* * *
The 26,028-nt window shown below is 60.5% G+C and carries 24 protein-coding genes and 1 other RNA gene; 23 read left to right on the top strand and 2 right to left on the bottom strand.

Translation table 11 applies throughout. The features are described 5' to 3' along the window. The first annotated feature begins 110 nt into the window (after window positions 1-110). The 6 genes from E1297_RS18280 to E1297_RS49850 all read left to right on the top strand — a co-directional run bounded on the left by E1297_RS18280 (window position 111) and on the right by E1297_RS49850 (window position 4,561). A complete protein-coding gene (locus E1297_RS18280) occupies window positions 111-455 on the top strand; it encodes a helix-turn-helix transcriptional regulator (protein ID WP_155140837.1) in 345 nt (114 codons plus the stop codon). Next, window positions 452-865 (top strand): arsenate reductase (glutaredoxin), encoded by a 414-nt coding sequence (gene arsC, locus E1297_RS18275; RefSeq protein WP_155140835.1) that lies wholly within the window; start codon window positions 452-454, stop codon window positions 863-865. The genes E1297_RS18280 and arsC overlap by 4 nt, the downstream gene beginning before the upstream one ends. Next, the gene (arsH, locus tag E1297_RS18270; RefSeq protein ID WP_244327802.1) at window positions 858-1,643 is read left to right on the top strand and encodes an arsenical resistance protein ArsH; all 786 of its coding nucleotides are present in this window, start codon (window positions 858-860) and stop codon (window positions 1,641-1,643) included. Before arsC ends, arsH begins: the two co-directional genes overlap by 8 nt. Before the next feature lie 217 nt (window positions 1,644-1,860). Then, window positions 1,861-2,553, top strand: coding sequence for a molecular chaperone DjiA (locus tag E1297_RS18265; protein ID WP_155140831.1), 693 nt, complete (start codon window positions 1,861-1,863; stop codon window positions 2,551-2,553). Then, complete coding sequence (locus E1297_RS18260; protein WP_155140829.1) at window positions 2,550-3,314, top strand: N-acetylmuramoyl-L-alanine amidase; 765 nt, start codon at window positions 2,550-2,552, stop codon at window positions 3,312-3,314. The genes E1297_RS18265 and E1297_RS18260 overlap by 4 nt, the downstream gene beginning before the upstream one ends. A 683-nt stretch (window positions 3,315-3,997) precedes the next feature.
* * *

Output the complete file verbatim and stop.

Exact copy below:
The 26,028-nt window shown below is 60.5% G+C and carries 24 protein-coding genes and 1 other RNA gene; 23 read left to right on the top strand and 2 right to left on the bottom strand.

Translation table 11 applies throughout. The features are described 5' to 3' along the window. The first annotated feature begins 110 nt into the window (after window positions 1-110). The 6 genes from E1297_RS18280 to E1297_RS49850 all read left to right on the top strand — a co-directional run bounded on the left by E1297_RS18280 (window position 111) and on the right by E1297_RS49850 (window position 4,561). A complete protein-coding gene (locus E1297_RS18280) occupies window positions 111-455 on the top strand; it encodes a helix-turn-helix transcriptional regulator (protein ID WP_155140837.1) in 345 nt (114 codons plus the stop codon). Next, window positions 452-865 (top strand): arsenate reductase (glutaredoxin), encoded by a 414-nt coding sequence (gene arsC, locus E1297_RS18275; RefSeq protein WP_155140835.1) that lies wholly within the window; start codon window positions 452-454, stop codon window positions 863-865. The genes E1297_RS18280 and arsC overlap by 4 nt, the downstream gene beginning before the upstream one ends. Next, the gene (arsH, locus tag E1297_RS18270; RefSeq protein ID WP_244327802.1) at window positions 858-1,643 is read left to right on the top strand and encodes an arsenical resistance protein ArsH; all 786 of its coding nucleotides are present in this window, start codon (window positions 858-860) and stop codon (window positions 1,641-1,643) included. Before arsC ends, arsH begins: the two co-directional genes overlap by 8 nt. Before the next feature lie 217 nt (window positions 1,644-1,860). Then, window positions 1,861-2,553, top strand: coding sequence for a molecular chaperone DjiA (locus tag E1297_RS18265; protein ID WP_155140831.1), 693 nt, complete (start codon window positions 1,861-1,863; stop codon window positions 2,551-2,553). Then, complete coding sequence (locus E1297_RS18260; protein WP_155140829.1) at window positions 2,550-3,314, top strand: N-acetylmuramoyl-L-alanine amidase; 765 nt, start codon at window positions 2,550-2,552, stop codon at window positions 3,312-3,314. The genes E1297_RS18265 and E1297_RS18260 overlap by 4 nt, the downstream gene beginning before the upstream one ends. A 683-nt stretch (window positions 3,315-3,997) precedes the next feature.